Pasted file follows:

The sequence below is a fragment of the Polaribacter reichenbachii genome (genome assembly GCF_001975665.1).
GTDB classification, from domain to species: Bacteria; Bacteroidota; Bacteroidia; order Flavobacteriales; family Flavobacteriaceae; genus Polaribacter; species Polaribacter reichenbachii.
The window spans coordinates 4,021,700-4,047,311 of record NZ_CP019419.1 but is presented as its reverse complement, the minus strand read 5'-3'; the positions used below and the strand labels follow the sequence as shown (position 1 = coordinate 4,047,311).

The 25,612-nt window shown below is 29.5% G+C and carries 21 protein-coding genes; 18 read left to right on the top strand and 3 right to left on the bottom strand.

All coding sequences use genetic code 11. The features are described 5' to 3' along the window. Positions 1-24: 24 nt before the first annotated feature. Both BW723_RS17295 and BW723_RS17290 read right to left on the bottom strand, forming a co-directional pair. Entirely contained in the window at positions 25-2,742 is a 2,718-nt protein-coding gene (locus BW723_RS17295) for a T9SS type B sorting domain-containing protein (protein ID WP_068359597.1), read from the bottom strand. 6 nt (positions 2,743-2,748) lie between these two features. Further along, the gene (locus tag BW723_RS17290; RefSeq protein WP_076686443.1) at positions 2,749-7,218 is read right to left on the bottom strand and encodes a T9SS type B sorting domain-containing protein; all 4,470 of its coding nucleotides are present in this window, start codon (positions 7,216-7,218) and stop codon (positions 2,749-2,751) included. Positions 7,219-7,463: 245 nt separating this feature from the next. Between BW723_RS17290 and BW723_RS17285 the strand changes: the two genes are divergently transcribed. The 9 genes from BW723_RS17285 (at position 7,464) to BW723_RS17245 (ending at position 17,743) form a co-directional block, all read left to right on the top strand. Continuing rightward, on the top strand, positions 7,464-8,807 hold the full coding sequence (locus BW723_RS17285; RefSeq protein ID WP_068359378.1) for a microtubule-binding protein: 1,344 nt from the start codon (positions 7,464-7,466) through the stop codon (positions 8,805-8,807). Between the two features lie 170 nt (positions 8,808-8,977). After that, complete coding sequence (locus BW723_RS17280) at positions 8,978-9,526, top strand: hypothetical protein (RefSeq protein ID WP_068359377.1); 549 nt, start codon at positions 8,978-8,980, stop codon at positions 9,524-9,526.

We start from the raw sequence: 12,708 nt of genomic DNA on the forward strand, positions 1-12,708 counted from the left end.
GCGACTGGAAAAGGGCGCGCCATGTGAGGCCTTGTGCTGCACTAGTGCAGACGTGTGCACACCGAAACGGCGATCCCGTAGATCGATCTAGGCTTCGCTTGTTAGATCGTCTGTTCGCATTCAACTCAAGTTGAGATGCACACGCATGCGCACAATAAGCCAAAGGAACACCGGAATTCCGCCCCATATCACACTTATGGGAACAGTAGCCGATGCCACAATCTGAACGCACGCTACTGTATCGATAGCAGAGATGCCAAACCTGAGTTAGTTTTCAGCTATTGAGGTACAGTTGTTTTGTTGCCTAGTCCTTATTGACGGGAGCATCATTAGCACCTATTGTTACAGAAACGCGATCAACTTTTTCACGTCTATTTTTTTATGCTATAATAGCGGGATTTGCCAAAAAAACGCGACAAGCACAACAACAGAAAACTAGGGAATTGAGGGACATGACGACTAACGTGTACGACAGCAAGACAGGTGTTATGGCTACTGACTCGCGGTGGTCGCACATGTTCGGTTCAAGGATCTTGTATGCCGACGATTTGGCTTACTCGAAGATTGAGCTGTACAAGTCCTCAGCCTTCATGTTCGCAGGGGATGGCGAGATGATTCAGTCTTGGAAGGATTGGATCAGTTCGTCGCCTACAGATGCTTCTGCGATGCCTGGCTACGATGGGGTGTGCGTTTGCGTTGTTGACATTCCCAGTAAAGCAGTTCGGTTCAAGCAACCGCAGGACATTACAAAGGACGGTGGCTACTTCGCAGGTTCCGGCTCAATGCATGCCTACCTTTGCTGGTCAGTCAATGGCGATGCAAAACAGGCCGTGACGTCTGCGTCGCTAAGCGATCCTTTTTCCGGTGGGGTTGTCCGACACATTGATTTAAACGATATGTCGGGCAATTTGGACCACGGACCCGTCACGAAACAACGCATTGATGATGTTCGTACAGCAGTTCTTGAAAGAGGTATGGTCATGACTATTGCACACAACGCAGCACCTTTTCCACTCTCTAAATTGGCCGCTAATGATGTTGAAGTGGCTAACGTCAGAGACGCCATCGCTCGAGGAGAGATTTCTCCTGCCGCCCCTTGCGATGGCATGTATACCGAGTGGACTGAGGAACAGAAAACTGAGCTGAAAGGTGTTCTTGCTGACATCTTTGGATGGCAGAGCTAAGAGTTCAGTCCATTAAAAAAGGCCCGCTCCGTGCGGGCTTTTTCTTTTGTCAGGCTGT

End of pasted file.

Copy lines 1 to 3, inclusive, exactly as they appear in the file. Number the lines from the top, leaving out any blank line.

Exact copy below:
The sequence below is a fragment of the Polaribacter reichenbachii genome (genome assembly GCF_001975665.1).
GTDB classification, from domain to species: Bacteria; Bacteroidota; Bacteroidia; order Flavobacteriales; family Flavobacteriaceae; genus Polaribacter; species Polaribacter reichenbachii.
The window spans coordinates 4,021,700-4,047,311 of record NZ_CP019419.1 but is presented as its reverse complement, the minus strand read 5'-3'; the positions used below and the strand labels follow the sequence as shown (position 1 = coordinate 4,047,311).